16. KWI for German History, founded 1917 in Berlin. It was the Max Planck Institute for History later, now transformed into an Max Planck Institute for multi-ethnic societies.
  17. KWI for Hydrobiological Research. One of its directors was August Friedrich Thienemann.
  18. KWI for Iron Research, founded 1917 in Aachen and it moved to Düsseldorf in 1921. It is now the Max Planck Institute for Iron Research GmbH.
  19. KWI for Leather Research, founded 1921 in Dresden by Max Bergmann. It became a part of an institute that later the Max Planck Institute of Biochemistry in Martinsried.
  20. KWI for Medical Research founded 1929 in Heidelberg by Ludolf von Krehl. It is now the Max Planck Institute for Medical Research in Heidelberg.
  21. KWI for Metals Research, founded 1921 in Neubabelsberg. It closed in 1933 and reopened in Stuttgart in 1934. It is now the Max Planck Institute for Metals Research in Stuttgart.
  22. KWI for Plant Breeding Research, founded in Müncheberg in 1929 by Erwin Baur. It is now the Max Planck Institute for Plant Breeding Research located in Cologne.
  23. KWI for Physical Chemistry and Electrochemistry, founded 1911 in Dahlem, Berlin. It is now the Fritz Haber Institute of the MPG, named after Fritz Haber, who was the director 1911-1933.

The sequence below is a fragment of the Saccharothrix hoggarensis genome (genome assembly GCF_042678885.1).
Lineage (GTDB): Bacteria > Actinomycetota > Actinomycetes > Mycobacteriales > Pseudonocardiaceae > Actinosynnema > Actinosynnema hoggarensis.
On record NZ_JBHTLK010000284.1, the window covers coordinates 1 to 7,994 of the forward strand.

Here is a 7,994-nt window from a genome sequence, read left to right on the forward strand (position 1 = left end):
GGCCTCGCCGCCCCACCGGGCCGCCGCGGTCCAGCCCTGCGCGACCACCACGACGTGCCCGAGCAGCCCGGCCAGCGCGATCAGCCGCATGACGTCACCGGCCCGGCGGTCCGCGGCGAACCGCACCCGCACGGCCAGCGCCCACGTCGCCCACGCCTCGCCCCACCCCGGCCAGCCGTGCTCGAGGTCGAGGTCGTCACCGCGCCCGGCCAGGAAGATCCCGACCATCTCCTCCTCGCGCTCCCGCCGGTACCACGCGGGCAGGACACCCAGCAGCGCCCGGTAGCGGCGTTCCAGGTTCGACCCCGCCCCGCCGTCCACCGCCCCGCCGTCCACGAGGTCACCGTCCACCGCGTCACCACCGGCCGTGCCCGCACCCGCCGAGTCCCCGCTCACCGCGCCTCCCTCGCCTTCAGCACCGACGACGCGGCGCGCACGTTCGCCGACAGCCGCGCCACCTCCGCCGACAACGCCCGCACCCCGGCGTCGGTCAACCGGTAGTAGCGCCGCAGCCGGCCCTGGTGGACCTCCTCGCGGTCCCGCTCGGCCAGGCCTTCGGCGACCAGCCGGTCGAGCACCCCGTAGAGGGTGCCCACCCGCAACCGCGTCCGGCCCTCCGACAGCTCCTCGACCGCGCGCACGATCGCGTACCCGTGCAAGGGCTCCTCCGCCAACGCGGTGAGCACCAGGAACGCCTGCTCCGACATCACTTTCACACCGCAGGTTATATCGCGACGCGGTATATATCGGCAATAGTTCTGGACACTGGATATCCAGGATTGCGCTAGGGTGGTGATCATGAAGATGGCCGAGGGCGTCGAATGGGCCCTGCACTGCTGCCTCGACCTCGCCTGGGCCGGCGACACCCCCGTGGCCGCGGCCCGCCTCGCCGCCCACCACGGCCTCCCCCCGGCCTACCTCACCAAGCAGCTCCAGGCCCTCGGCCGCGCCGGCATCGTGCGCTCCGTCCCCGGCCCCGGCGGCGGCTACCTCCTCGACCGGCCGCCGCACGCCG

24. KWI for Physics, founded 1917 in Berlin. Albert Einstein was the director 1917-1933; in 1922, Max von Laue became deputy director and took over administrative duties from Einstein. It is now the Max Planck Institute for Physics; a.k.a. the Werner Heisenberg Institute.
  25. KWI for Physiology of Effort (Work) / KWI for Occupational Physiology, founded 1912 in Berlin and it moved to Dortmund in 1929. It is now the Max Planck Institute for Molecular Physiology in Dortmund.
  26. KWI of Psychiatry in Munich. It is now the Max Planck Institute of Psychiatry.
  27. KWI for Silicate Research, founded 1926 in Berlin-Dahlem by Wilhelm Eitel.
  28. KWI for Textile Chemistry
  29. KWI Vine Breeding

Kaiser Wilhelm Gesellschaft Organizations

  1. Aerodynamic Testing Station (Göttingen e.V.) of the Kaiser Wilhelm Society. The testing unit Aerodynamische Versuchsanstalt (AVA) was formed in 1925 along with the KWI of Flow (Fluid Dynamics) Research. In 1937, it became the testing station of the KWG.
  2. Biological Station Lunz of the Kaiser Wilhelm Society
  3. German Entomological Institute of the Kaiser Wilhelm Society
  4. Hydrobiological Station of the Kaiser Wilhelm Society
  5. Institute for Agricultural Work Studies in the Kaiser Wilhelm Society
  6. Research Unit "D" in the Kaiser Wilhelm Society